This means that liabilities are not necessarily premised on full repayment in terms of periodical profit and loss accounting. And this is shown in the status of capital. Capital is a kind of debt, as are liabilities. But capital is not premised on repayment. In essence, dividends and interest share the same effect. Both interest and dividends are a factor which forms the time value of money.
The time value of money controls the turnover volume of currency. When a time value arises, a time lag is derived. And time lags have the effect of promoting the flow of funds.
The real advantage of interest and dividends lies in the time value. Dividends are based on profit, while interest is based on the principal. The difference lies in whether the basis is an entrance or an exit. To put it in an extreme way, although both liabilities and capital must be repaid, they are not the funds that must be repaid. They are funds for business.
When looking at this from the standpoint of financial institutions, it means they lose the basis for interest when the borrowed money has been fully repaid. In brief, it is optimal to continue generating profits appropriate to the amount of expenses while keeping the level of borrowing constant.
It is important to maintain the nominal values of liabilities and capital at constant levels. That is why profits need to be made. When a profit is lost, liabilities will increase. In this regard, periodical profit and loss should be set not only from the viewpoint of corporate profit and loss but also from those of public finance and household budgets.
In a sense, one can say that periodical profit and loss as well as the mechanisms of accounting and bookkeeping that form the basis for it are designed to keep the levels of liabilities and capital constant. It is not as simple as saying that one should stop borrowing money. Both borrowed money and capital have an effect as business funds. It is the thinking based on cash basis accounting that borrowed money must be repaid. In a capitalist society, public finance, household budgets and companies should be operated based on the principle of periodical profit and loss. The problem lies in a mechanism (structure) in which they cannot control liabilities and this results in the further accumulation of liabilities.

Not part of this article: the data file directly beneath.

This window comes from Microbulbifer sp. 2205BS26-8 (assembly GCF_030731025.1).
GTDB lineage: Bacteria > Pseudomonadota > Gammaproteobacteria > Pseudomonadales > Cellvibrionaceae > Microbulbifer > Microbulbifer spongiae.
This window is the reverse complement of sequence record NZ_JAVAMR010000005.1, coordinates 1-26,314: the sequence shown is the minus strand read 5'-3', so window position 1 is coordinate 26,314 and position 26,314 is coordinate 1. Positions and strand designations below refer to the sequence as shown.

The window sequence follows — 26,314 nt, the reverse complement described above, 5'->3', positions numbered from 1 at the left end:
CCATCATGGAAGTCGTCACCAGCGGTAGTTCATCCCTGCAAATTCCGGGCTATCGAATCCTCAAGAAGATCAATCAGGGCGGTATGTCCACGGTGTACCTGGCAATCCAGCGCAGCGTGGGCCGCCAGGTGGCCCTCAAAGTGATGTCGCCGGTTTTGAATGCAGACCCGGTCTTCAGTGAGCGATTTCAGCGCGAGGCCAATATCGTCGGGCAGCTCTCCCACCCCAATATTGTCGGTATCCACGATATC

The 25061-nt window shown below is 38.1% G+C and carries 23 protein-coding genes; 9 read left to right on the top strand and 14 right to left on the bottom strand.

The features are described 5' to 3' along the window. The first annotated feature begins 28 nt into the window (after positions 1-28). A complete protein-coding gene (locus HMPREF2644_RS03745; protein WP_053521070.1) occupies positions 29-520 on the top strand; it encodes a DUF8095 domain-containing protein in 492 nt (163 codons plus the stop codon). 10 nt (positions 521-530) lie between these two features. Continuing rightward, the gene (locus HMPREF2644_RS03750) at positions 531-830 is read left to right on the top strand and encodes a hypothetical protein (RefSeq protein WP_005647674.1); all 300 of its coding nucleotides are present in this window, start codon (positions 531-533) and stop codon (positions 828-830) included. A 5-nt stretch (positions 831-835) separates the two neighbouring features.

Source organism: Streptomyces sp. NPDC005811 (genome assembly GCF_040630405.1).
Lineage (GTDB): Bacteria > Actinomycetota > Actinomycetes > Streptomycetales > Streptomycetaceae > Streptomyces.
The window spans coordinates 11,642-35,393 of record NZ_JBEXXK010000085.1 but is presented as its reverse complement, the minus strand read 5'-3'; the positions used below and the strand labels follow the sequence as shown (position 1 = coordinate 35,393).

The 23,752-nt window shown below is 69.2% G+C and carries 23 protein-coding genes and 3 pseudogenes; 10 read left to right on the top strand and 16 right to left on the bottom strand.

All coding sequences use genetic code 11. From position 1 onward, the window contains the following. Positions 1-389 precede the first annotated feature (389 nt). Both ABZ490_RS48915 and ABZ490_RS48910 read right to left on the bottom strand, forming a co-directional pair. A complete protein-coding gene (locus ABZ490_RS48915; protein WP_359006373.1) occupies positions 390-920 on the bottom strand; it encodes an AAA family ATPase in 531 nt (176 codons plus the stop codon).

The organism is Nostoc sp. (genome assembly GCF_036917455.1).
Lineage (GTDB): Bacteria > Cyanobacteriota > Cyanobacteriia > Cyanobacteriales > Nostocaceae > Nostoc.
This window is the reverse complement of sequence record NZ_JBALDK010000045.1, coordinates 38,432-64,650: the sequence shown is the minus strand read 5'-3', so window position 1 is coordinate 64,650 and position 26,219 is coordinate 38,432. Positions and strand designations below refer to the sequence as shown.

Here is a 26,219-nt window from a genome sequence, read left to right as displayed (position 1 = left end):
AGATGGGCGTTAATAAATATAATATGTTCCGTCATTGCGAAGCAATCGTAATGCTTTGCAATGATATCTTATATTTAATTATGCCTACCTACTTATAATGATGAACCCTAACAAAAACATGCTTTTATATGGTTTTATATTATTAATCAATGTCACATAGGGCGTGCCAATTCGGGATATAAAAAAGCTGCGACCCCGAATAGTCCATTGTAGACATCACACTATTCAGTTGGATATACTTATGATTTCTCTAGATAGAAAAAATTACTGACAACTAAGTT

Depreciable assets are allocated to expenses because they are premised on reinvestment. Depreciable assets are set to balance the cost and effectiveness.
The funds to repay nondepreciable assets will be accumulated by gaining profits or be supplemented by the increase of asset values.
For a country, companies and households, the question is whether or not they can generate earnings appropriate to their expenses. When a change occurs in their structures, they should take action to make a profit. If they do not do so but hasten to collect funds, the whole economic structure will collapse from the bottom up.
In order to generate appropriate earnings, one needs to keep expenses at an appropriate level.
On the other hand, earnings are comprised of various prices. In other words, realizing appropriate earnings means maintaining appropriate prices.